Cesar Chavez, 1973
Bob Fitch photography archive
The Bob Fitch photography archive is the complete archive of activist photographer Bob Fitch of Watsonville, California. Fitch is best known for his work that captured iconic images of major figures of movements for civil rights, peace and social justice, such as Dr. Martin Luther King, Jr., Cesar Chavez, and Dorothy Day and for images of the everyday people who fought for change in these movements. The archive contains over 200,000 images, primarily black and white photographs and negatives, spanning the period from 1965 to the present.
Fitch’s photographs have been featured in two Smithsonian traveling exhibits and are reproduced globally in print, film and electronic media. Fitch’s photographs have appeared in numerous books over the past decades, from his documentation of the counter-culture community in San Francisco (Hippie Is Necessary, 1967) and his work chronicling the non-violent civil rights movement and leaders (My Eyes Have Seen, 1971), including publication of his iconic photographs of Martin Luther King, Coretta Scott King, Cesar Chavez, Pete Seeger, Dorothy Day, Stokely Carmichael, Fathers Daniel and Philip Berrigan, Ron Dellums, David Harris and Joan Baez, to more recent works such as Richard Steven Street’s Photographing Farmworkers in California and the anthology This Light of Ours: Activist Photographers of the Civil Rights Movement.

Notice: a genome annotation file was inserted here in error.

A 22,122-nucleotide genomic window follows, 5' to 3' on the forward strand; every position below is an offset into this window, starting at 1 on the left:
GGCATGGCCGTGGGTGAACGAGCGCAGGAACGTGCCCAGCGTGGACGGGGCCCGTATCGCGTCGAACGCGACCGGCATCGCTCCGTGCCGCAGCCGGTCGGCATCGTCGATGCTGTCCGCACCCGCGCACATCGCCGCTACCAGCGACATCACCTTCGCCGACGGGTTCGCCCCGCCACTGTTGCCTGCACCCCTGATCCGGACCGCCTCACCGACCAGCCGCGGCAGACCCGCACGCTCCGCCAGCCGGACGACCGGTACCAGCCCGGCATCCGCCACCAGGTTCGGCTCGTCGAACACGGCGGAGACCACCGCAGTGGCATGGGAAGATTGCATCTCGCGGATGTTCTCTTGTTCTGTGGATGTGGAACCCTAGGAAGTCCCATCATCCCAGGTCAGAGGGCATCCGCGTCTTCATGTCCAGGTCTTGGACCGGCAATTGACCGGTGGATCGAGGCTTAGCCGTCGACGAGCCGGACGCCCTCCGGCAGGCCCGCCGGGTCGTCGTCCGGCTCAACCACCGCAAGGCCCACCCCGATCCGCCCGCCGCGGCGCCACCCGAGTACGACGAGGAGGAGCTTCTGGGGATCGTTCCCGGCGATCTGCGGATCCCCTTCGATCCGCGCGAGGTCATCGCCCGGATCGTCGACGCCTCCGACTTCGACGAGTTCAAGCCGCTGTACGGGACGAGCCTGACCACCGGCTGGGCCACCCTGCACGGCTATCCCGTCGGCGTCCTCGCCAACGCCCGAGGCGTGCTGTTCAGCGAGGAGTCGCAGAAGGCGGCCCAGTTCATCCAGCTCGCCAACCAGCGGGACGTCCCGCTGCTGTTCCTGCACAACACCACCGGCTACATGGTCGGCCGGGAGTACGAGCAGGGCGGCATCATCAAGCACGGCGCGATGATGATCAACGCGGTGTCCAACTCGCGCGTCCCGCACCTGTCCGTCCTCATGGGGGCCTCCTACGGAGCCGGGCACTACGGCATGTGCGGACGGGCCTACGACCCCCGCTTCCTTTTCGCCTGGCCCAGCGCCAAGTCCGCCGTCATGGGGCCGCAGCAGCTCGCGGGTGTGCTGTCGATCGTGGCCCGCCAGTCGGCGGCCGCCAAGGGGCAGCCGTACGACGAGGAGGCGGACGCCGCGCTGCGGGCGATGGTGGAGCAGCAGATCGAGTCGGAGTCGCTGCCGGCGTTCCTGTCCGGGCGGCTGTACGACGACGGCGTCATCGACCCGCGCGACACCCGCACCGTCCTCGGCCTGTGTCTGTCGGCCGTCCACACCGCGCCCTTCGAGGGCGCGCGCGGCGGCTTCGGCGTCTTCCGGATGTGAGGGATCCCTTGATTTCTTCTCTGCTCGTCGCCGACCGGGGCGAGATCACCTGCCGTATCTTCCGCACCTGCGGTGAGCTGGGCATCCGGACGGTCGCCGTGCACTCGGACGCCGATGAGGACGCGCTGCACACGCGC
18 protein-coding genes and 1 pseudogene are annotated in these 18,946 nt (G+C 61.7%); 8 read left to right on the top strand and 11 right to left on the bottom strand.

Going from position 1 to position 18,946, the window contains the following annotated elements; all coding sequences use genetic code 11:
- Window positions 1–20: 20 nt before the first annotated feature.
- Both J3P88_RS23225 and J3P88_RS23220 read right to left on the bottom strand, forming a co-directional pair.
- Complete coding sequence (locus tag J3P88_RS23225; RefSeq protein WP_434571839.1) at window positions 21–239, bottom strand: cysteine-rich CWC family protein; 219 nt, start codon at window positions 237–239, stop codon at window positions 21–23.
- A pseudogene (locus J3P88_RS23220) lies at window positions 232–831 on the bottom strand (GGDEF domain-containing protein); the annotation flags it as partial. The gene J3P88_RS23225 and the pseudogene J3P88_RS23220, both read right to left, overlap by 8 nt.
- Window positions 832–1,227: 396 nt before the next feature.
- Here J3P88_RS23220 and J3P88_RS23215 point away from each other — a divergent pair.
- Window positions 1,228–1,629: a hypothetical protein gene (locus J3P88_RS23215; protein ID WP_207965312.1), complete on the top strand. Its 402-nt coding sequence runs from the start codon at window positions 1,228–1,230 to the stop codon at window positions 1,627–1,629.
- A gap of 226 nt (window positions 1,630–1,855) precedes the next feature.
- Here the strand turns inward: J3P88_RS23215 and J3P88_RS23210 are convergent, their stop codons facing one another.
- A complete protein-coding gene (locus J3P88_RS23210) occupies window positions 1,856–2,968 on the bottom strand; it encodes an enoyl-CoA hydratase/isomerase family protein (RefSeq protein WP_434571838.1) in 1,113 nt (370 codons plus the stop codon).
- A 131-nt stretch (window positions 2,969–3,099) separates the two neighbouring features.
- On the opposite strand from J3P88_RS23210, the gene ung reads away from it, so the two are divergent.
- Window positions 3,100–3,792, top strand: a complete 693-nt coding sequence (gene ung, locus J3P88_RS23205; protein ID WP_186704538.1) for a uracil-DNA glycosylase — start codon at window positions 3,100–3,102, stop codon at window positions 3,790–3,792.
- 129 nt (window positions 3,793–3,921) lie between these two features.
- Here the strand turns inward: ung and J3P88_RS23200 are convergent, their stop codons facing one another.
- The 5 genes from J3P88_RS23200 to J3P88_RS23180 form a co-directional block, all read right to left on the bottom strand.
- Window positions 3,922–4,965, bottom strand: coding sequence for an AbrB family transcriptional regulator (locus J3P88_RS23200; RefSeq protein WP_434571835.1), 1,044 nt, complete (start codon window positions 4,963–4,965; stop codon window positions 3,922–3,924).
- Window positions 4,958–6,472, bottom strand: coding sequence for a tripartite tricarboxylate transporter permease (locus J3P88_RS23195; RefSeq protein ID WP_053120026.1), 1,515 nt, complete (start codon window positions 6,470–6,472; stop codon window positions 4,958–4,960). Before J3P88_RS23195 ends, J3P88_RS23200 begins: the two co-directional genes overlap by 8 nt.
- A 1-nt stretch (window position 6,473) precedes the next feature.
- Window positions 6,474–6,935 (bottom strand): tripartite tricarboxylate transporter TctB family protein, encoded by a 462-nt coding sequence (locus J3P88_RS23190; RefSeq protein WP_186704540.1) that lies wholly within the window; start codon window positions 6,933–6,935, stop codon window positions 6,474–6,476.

The link to the Bob Fitch photography archive: Movements for Change in the lefthand sidebar enables viewers to see galleries of images selected by Bob Fitch, as well as supporting materials (including a printed catalog from the 2014-15 exhibition of Fitch's work at Stanford's Green Library) and published works by Fitch. Selecting the "Browse" feature enables viewers to see the galleries of images uploaded so far (galleries and images are also searchable in SearchWorks, the Stanford Library catalog). When the archive transfer is complete it will be possible to view and download high quality image files of approximately 10,000 images in SearchWorks. For personal display and non-profit organizations, download and reproduction will be free. Commercial use will require commercial fees. In the longer term, the Stanford Libraries will process and provide access to the larger archive of over 200,000 film and digital images.